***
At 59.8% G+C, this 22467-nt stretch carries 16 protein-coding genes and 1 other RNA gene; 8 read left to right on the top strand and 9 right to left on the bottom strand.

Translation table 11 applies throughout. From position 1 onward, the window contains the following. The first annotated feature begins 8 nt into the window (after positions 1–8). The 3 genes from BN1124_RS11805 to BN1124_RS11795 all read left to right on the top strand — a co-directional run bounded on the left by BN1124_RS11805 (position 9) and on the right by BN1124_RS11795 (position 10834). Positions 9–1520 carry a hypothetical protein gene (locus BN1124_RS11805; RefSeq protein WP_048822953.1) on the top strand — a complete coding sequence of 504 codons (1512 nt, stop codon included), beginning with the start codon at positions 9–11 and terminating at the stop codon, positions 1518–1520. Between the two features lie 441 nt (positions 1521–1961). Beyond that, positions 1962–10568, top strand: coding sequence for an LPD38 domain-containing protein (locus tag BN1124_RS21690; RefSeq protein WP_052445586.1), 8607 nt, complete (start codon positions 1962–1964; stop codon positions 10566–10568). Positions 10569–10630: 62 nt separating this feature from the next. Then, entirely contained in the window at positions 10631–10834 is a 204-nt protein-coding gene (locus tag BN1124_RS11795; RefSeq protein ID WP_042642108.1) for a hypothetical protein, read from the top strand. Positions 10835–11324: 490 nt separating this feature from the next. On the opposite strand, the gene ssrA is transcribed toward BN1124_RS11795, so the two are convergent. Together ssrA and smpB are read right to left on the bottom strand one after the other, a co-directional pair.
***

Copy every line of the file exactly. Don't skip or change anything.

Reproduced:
At 59.8% G+C, this 22467-nt stretch carries 16 protein-coding genes and 1 other RNA gene; 8 read left to right on the top strand and 9 right to left on the bottom strand.

Translation table 11 applies throughout. From position 1 onward, the window contains the following. The first annotated feature begins 8 nt into the window (after positions 1–8). The 3 genes from BN1124_RS11805 to BN1124_RS11795 all read left to right on the top strand — a co-directional run bounded on the left by BN1124_RS11805 (position 9) and on the right by BN1124_RS11795 (position 10834). Positions 9–1520 carry a hypothetical protein gene (locus BN1124_RS11805; RefSeq protein WP_048822953.1) on the top strand — a complete coding sequence of 504 codons (1512 nt, stop codon included), beginning with the start codon at positions 9–11 and terminating at the stop codon, positions 1518–1520. Between the two features lie 441 nt (positions 1521–1961). Beyond that, positions 1962–10568, top strand: coding sequence for an LPD38 domain-containing protein (locus tag BN1124_RS21690; RefSeq protein WP_052445586.1), 8607 nt, complete (start codon positions 1962–1964; stop codon positions 10566–10568). Positions 10569–10630: 62 nt separating this feature from the next. Then, entirely contained in the window at positions 10631–10834 is a 204-nt protein-coding gene (locus tag BN1124_RS11795; RefSeq protein ID WP_042642108.1) for a hypothetical protein, read from the top strand. Positions 10835–11324: 490 nt separating this feature from the next. On the opposite strand, the gene ssrA is transcribed toward BN1124_RS11795, so the two are convergent. Together ssrA and smpB are read right to left on the bottom strand one after the other, a co-directional pair.